I have been a part of the PAX Pox team from the beginning. I was there to witness the game in its earliest stages. Back in the day, the game wasn't initially about spreading quirky infectious diseases. At one point it was about stealing access codes from evil GAMBIT scientists bent on taking over the world. At another, it was about stealing ID numbers and taking over territory from other players. Later on, the game abandoned thievery and domination all together and evolved into a competition to build iconic game characters out of LEGOs. Oh, those were the days! Overly complicated, resource-intensive, how-will-we-even-make-this-work-for-500-people, frustrating days...
It took a lot of time and failure to come up with a presumably straightforward game that could attract at least 200 dedicated players. Many of the earlier iterations really could have been developed into interesting party games for maybe 10+ people. However, the complexity of their systems could not be properly explained without at least 3 pages of rules -absolutely unacceptable to use for a game at PAX East, or any convention for that matter. Because these games couldn't be explained in less than 2 minutes and required a lot of materials or GM time, there was no feasible (or cheap) way to scale these for a large convention space without removing major components of the game.
These conclusions drove us to focus on creating a game where simplicity would be absolutely required. From this and other critical ideas, PAX Pox was born! It has one core game mechanic. It can be explained easily without a pamphlet. Most importantly: it's simple! PAX Pox was quite possibly the most straightforward game I've ever helped to develop. We infected over 4000 people and attracted at least 500 infectors. It was beyond satisfying to walk around the expo hall and see badges covered with infection stickers. PAX Pox was a success! This is why I was so surprised to find out that even with all of our hard work developing a simple and interesting game for PAX convention goers there was an even easier alternative: Pipe cleaners.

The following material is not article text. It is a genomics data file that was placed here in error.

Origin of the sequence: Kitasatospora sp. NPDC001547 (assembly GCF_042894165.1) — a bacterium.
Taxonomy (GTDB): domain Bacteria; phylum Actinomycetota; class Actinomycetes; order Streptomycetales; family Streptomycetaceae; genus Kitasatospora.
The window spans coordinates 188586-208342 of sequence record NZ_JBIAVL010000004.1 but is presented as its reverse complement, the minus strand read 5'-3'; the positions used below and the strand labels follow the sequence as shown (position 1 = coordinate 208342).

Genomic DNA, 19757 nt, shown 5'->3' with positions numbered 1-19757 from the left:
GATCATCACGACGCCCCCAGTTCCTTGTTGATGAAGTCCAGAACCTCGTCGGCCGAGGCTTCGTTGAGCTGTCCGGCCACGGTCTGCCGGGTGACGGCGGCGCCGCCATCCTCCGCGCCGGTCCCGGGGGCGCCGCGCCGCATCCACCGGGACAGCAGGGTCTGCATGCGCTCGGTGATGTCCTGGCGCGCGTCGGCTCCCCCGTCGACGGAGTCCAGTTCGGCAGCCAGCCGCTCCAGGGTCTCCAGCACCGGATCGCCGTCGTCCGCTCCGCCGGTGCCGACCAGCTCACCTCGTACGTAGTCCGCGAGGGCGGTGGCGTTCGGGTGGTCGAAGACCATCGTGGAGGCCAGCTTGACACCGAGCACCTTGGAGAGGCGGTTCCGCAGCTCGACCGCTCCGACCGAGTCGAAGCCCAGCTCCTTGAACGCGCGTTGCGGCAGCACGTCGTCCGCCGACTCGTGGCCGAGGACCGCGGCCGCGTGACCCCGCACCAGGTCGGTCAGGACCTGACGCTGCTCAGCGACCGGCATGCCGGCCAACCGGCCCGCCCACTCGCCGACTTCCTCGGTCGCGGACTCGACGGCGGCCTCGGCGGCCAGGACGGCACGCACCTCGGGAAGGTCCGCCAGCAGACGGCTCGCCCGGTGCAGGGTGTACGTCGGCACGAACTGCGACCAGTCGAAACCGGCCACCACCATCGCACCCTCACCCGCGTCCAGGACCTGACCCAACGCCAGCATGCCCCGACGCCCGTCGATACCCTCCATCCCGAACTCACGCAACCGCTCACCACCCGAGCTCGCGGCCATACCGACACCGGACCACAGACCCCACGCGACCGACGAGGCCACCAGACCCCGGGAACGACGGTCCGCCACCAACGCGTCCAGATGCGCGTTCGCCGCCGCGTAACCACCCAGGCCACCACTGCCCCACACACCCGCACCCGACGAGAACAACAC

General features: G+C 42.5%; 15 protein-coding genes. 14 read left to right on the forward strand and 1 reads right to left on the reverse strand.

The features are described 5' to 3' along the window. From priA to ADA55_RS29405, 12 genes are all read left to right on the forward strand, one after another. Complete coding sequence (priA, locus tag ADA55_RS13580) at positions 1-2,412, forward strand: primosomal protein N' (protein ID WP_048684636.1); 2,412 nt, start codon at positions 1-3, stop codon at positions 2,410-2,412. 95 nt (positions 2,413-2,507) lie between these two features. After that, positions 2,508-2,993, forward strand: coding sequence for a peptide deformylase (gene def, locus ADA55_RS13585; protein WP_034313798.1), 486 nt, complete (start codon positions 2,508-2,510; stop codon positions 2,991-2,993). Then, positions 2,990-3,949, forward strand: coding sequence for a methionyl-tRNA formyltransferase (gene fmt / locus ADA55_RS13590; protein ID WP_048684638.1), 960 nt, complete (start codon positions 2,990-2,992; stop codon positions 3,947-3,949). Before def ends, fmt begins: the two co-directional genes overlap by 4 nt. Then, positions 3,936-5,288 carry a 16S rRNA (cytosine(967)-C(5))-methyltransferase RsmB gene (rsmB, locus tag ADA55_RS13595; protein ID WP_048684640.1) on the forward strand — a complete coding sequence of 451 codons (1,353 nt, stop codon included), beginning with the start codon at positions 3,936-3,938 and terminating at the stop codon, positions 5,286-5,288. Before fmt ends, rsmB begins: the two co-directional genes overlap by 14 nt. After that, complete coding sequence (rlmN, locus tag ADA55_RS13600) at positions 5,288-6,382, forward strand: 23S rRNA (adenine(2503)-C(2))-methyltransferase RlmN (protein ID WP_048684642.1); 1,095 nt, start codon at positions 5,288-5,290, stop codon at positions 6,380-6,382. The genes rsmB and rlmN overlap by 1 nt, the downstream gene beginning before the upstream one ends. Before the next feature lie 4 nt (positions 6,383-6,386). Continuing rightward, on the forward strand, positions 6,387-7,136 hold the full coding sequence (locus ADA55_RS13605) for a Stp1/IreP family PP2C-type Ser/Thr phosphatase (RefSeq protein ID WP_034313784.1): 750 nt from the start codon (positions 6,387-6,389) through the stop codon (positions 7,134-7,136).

PAX East was made of lines - lines to get in the convention center, lines to go to concerts, and lines to get food. The higher ups at PAX East thankfully were aware of this and designed "line games" to keep the crowd entertained during a 2+ hour wait. One of their games turned out not to be a game at all and just involved giving a large group of adults tons of pipe cleaners. I can't express the sheer joy and excitement people showed when they got their hands on a pack of pipe cleaners. Of course, I shouted with glee like a 5 year old girl when I saw Enforcers tossing them into the crowd. People really took to the pipe cleaners and spent time meticulously weaving head gear, making Companion Cubes, or whatever their imagination called for.
At one point, collaboration entered the mix and we started to trade for different colors. Though, the biggest collaborative event had to be joining together to make an extremely long pipe cleaner chain that stretched to the corners of the waiting room. These cheap artifacts from kindergarten were tapping into the creative conscious of a group of adults and giving them an outlet to interact cooperatively with one another. However, no matter how much fun it was at the time, the pipe cleaners didn't have staying power. Many people left behind their creations once it was time to leave or threw them out later. I packed mine away with the thought of playing with them later, but "later" still hasn't come.
I'm bringing up the pipe cleaners because they present an interesting concept when thinking about designing convention games. Compared to PAX Pox, this was the simplest form of play: hand them out and let the players define their own rules or game. No need for GM-player interaction, score tracking, or even explanations. The problem is that a game which tries to follow this is only as fun as the player allows it. Without a clearly defined goal or structure, there is no incentive for the player to continue with the game or even retain interest. This is where PAX Pox succeeds because even though the awards were buttons and stickers, they still provided some kind of attainable goal for the players. The rules created a space for players to explore and test strategies, while the achievements gave them a way to track personal progress. PAX Pox may not have been as simple as a pack of pipe cleaners, but it was able to create dedicated players that were willing to play the game for all three days of PAX East. This is where PAX Pox succeeds as a convention game. This resilience among players, I have now learned, is something that should be considered as equally important as simplicity when designing convention games.
Worst case scenario, GAMBIT could invest in buckets of Play-Doh and hand them out at the next PAX East...